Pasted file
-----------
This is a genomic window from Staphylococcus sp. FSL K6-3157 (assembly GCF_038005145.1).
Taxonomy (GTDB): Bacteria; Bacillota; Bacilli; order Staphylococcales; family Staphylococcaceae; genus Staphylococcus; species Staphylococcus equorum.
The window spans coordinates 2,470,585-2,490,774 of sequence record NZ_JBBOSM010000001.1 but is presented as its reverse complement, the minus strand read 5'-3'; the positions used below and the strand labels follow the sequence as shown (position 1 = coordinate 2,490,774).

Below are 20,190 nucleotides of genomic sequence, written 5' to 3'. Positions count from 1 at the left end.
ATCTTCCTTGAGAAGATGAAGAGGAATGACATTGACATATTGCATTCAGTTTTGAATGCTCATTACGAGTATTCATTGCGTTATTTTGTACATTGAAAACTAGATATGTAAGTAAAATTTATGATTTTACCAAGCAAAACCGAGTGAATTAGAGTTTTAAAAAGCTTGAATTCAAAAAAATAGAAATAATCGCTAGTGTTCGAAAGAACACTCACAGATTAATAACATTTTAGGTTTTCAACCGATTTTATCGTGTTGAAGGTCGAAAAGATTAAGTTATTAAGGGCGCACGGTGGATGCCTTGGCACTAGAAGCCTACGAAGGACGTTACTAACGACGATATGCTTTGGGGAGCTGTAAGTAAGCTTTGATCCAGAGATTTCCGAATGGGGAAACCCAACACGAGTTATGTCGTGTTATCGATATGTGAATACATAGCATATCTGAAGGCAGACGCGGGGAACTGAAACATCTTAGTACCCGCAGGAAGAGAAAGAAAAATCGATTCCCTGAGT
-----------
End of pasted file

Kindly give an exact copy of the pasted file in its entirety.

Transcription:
This is a genomic window from Staphylococcus sp. FSL K6-3157 (assembly GCF_038005145.1).
Taxonomy (GTDB): Bacteria; Bacillota; Bacilli; order Staphylococcales; family Staphylococcaceae; genus Staphylococcus; species Staphylococcus equorum.
The window spans coordinates 2,470,585-2,490,774 of sequence record NZ_JBBOSM010000001.1 but is presented as its reverse complement, the minus strand read 5'-3'; the positions used below and the strand labels follow the sequence as shown (position 1 = coordinate 2,490,774).

Below are 20,190 nucleotides of genomic sequence, written 5' to 3'. Positions count from 1 at the left end.
ATCTTCCTTGAGAAGATGAAGAGGAATGACATTGACATATTGCATTCAGTTTTGAATGCTCATTACGAGTATTCATTGCGTTATTTTGTACATTGAAAACTAGATATGTAAGTAAAATTTATGATTTTACCAAGCAAAACCGAGTGAATTAGAGTTTTAAAAAGCTTGAATTCAAAAAAATAGAAATAATCGCTAGTGTTCGAAAGAACACTCACAGATTAATAACATTTTAGGTTTTCAACCGATTTTATCGTGTTGAAGGTCGAAAAGATTAAGTTATTAAGGGCGCACGGTGGATGCCTTGGCACTAGAAGCCTACGAAGGACGTTACTAACGACGATATGCTTTGGGGAGCTGTAAGTAAGCTTTGATCCAGAGATTTCCGAATGGGGAAACCCAACACGAGTTATGTCGTGTTATCGATATGTGAATACATAGCATATCTGAAGGCAGACGCGGGGAACTGAAACATCTTAGTACCCGCAGGAAGAGAAAGAAAAATCGATTCCCTGAGT